When I arrived to the UW-Milwaukee Panther Arena last Saturday for the Milwaukee Admirals contest against the Grand Rapids Griffins I did so with an on edge feeling knowing just how last season came to a thunderous and unceremonious end. I also arrived with a trusted source informing me that Marek Mazanec would be heading up to the Nashville Predators after his start for the Admirals that night. It felt like that would be a quick AHL stint for the prospective NHL back-up goaltender but, that being said, that source informed me of that information long before he played the game that night. It was after that game was played when I felt like the information was due to change.
Mazanec didn’t just allow four goals from twenty-six shots against the Griffins that night. He darn near single-handedly lost the Admirals that game. A gusty effort in front of him, combined with some confidence building stops here in there in net, saw the Admirals climb out of a 3-0 first period deficit against one of the more polished and versatile teams you’ll find in the AHL. The Admirals outshot the Griffins 27-16 from the second period to the end of regulation in that comeback effort. It was an astonishingly good fight back and one that saw them claim a point on a night that could have just as easily been thrown in the garbage after a period of play. The momentum was 100% on the side of the Admirals heading into overtime. That was right up until Mazanec did precisely what he did to start the game which was passing it from his net to the opposition who would score almost instantaneously. Nail. Meet. Coffin.
At points such as that night on my end of things you get put in the very awkward position of asking questions you already know the answers to. Mazanec looked absolutely dejected after that performance and pretty much spoke to that regard as well.
“I saw our guy. He was looking at me and so I thought I could give it to him and he’s going to go,” said Marek Mazanec of the pass he made in overtime that would lead to the game-winning goal for the Griffins seconds later. “The pass didn’t work out for me as I expected. I wanted to make a difference in the game and it didn’t work well. It cost us the game.”
“You step into the game and want to be the difference maker in the game. Want to have a good game and help the guys. It just didn’t work out for me today.”
Anyone viewing Mazanec’s stint as a quick cup of AHL coffee to better himself, his sharpness in net, and bounce right back to the NHL simply doesn’t know Mazanec the human being away from the game. This stint saw him coming back to a place he considered to be a home away from home, Milwaukee. It was something you could tell he took to heart. Not only did he want to make sure he left a good impression back with the Admirals he wanted to do what he could for the team’s success. This is a results based game with a multi-tier system in place that sees players rise and fall at a moments notice. That last result really hurt him. It isn’t often I outright here a player take full responsibility for a loss but Mazanec did that. It was tough seeing and hearing that. He had a bad one. And he knew he had a real bad one. Because who was to say at that point he didn’t just seal an Admirals loss but a further duration in the AHL?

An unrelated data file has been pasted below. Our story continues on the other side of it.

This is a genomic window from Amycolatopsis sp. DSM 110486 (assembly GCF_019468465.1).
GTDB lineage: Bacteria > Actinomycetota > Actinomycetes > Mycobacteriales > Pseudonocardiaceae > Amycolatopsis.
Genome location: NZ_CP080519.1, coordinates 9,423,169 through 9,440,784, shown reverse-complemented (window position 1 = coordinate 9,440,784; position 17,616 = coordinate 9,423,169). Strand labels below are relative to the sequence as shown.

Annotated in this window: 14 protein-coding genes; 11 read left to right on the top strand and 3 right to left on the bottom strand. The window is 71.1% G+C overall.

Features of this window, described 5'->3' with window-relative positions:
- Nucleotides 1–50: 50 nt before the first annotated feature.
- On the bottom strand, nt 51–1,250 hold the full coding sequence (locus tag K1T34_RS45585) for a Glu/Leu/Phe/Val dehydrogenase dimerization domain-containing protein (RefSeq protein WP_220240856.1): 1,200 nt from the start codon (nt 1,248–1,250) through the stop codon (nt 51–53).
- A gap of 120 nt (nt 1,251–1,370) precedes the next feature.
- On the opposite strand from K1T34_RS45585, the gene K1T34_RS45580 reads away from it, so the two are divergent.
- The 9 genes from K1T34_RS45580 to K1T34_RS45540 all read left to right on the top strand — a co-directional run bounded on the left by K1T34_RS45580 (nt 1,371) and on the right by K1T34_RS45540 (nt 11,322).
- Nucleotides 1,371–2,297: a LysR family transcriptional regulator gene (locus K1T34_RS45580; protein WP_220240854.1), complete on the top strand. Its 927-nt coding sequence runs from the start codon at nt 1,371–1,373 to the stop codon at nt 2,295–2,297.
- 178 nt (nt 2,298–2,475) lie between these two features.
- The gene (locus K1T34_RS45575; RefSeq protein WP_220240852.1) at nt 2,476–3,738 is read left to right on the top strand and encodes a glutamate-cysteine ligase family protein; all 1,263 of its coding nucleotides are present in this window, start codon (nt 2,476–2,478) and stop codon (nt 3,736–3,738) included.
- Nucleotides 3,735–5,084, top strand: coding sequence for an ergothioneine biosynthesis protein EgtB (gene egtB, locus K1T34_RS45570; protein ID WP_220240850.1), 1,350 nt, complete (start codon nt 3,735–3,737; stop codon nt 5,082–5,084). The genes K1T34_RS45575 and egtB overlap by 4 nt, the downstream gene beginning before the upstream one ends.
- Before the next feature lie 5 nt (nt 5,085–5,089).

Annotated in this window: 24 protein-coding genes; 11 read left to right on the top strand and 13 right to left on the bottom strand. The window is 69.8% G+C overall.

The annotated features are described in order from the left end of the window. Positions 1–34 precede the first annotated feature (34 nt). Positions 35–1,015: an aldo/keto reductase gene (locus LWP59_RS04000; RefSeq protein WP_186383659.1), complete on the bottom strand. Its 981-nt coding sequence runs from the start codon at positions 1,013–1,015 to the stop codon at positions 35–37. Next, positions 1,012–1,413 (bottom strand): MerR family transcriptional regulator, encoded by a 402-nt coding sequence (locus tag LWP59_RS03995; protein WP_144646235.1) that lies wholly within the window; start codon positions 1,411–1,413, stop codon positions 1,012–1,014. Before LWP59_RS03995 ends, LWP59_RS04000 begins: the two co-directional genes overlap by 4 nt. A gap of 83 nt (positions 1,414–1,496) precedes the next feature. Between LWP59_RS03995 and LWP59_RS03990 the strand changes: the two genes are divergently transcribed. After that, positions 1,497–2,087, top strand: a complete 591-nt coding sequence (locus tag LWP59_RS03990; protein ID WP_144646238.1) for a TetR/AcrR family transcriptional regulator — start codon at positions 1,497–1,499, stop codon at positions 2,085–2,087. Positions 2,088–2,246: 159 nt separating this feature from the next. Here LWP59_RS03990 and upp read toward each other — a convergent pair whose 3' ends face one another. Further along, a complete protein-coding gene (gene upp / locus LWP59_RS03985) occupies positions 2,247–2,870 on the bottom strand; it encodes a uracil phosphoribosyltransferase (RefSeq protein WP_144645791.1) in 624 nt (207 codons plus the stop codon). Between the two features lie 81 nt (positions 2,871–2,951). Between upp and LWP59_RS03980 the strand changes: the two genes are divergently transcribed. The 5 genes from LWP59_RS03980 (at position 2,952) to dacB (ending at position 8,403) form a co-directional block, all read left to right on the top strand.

As it so happened that performance did end up being Mazanec’s last outing in the AHL before he was recalled by the Predators due to a day-to-day injury to starting goaltender Pekka Rinne. I was at morning skate the day that news took place and was more surprised than anything to see that news come paired with Predators goaltending coach Ben Vanderklok was on-hand at the UW-Milwaukee Panther Arena teaching up the likes of Jonas Gunnarsson and Mark Visentin. Would it not have made sense to have given Mazanec that one-day to go over the mistakes made against Grand Rapids with Vanderklok before meeting back up the next day with the parent club in Toronto? If Mazanec is back with the NHL group without the main goalie coach there to dissect and walk through moments from that last outing who was?
The slight bit of roster shuffling chaos of course boiled down to one key component: Rinne having a day-to-day injury. Shame, really, because he had just put on a twenty-seven save shutout performance prior to the injury announcement. No Rinne? Well, then you better bring Mazanec up to have two serviceable goaltenders for the game against the Toronto Maple Leafs regardless of whether or not Mazanec’s AHL stint was indeed over or not as planned.
Here comes the biggest question of all for me though towards the Predators coaching staff. Knowing full well how rough Mazanec’s last outing was at the AHL level for the Admirals, and how tough he took that performance, why would he be the best possible choice to start against the Maple Leafs last night? That is with zero disrespect said of Mazanec’s ability but it just makes no sense to take someone who was rattled in two outings at the AHL level with an 0.849 save percentage against AHL competition and throw him back into the deep end of the pool to see if he can swim. Mazanec was already fighting it previously and was in need of game shape sharpening, hence the reason why he was assigned to the AHL in the first place, and -naturally- he wasn’t that sharp. He had made two starts from the Predators opening eleven games of the season. Goaltenders can often be creatures of habit so to go through long stretches without playing and getting thrown into the fire can be rattling at times. Here is the thing though – that’s perfectly OK. Because that’s precisely why a platform such as the AHL exists.